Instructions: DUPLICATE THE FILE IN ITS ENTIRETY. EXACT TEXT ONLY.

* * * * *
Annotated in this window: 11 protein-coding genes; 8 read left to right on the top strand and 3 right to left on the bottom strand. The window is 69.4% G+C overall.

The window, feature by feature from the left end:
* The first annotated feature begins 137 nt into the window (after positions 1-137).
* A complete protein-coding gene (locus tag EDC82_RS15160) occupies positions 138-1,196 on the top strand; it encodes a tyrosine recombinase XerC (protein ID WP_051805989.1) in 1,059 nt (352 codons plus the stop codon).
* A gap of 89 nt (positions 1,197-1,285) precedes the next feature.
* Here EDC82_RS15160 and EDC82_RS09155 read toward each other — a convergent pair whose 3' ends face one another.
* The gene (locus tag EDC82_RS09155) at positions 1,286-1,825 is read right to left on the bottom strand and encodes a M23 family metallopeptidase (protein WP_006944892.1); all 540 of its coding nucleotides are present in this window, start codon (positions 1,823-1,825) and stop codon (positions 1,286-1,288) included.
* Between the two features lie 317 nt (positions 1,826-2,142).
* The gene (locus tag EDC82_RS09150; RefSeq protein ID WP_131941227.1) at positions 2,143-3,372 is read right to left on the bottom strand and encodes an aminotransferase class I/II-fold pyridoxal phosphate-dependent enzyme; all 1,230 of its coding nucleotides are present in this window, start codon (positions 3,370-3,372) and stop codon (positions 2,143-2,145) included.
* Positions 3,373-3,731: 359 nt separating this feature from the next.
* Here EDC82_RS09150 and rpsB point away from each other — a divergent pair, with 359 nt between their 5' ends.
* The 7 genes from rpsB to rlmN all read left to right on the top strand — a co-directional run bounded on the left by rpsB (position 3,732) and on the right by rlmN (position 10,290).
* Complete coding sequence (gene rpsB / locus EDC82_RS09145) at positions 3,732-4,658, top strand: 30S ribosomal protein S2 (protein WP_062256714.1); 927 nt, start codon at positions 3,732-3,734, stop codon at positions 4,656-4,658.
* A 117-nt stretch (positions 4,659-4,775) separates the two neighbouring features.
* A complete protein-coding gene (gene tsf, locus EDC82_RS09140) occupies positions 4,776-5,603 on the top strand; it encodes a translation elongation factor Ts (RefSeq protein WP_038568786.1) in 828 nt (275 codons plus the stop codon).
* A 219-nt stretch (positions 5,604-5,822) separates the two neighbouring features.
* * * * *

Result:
Annotated in this window: 11 protein-coding genes; 8 read left to right on the top strand and 3 right to left on the bottom strand. The window is 69.4% G+C overall.

The window, feature by feature from the left end:
* The first annotated feature begins 137 nt into the window (after positions 1-137).
* A complete protein-coding gene (locus tag EDC82_RS15160) occupies positions 138-1,196 on the top strand; it encodes a tyrosine recombinase XerC (protein ID WP_051805989.1) in 1,059 nt (352 codons plus the stop codon).
* A gap of 89 nt (positions 1,197-1,285) precedes the next feature.
* Here EDC82_RS15160 and EDC82_RS09155 read toward each other — a convergent pair whose 3' ends face one another.
* The gene (locus tag EDC82_RS09155) at positions 1,286-1,825 is read right to left on the bottom strand and encodes a M23 family metallopeptidase (protein WP_006944892.1); all 540 of its coding nucleotides are present in this window, start codon (positions 1,823-1,825) and stop codon (positions 1,286-1,288) included.
* Between the two features lie 317 nt (positions 1,826-2,142).
* The gene (locus tag EDC82_RS09150; RefSeq protein ID WP_131941227.1) at positions 2,143-3,372 is read right to left on the bottom strand and encodes an aminotransferase class I/II-fold pyridoxal phosphate-dependent enzyme; all 1,230 of its coding nucleotides are present in this window, start codon (positions 3,370-3,372) and stop codon (positions 2,143-2,145) included.
* Positions 3,373-3,731: 359 nt separating this feature from the next.
* Here EDC82_RS09150 and rpsB point away from each other — a divergent pair, with 359 nt between their 5' ends.
* The 7 genes from rpsB to rlmN all read left to right on the top strand — a co-directional run bounded on the left by rpsB (position 3,732) and on the right by rlmN (position 10,290).
* Complete coding sequence (gene rpsB / locus EDC82_RS09145) at positions 3,732-4,658, top strand: 30S ribosomal protein S2 (protein WP_062256714.1); 927 nt, start codon at positions 3,732-3,734, stop codon at positions 4,656-4,658.
* A 117-nt stretch (positions 4,659-4,775) separates the two neighbouring features.
* A complete protein-coding gene (gene tsf, locus EDC82_RS09140) occupies positions 4,776-5,603 on the top strand; it encodes a translation elongation factor Ts (RefSeq protein WP_038568786.1) in 828 nt (275 codons plus the stop codon).
* A 219-nt stretch (positions 5,604-5,822) separates the two neighbouring features.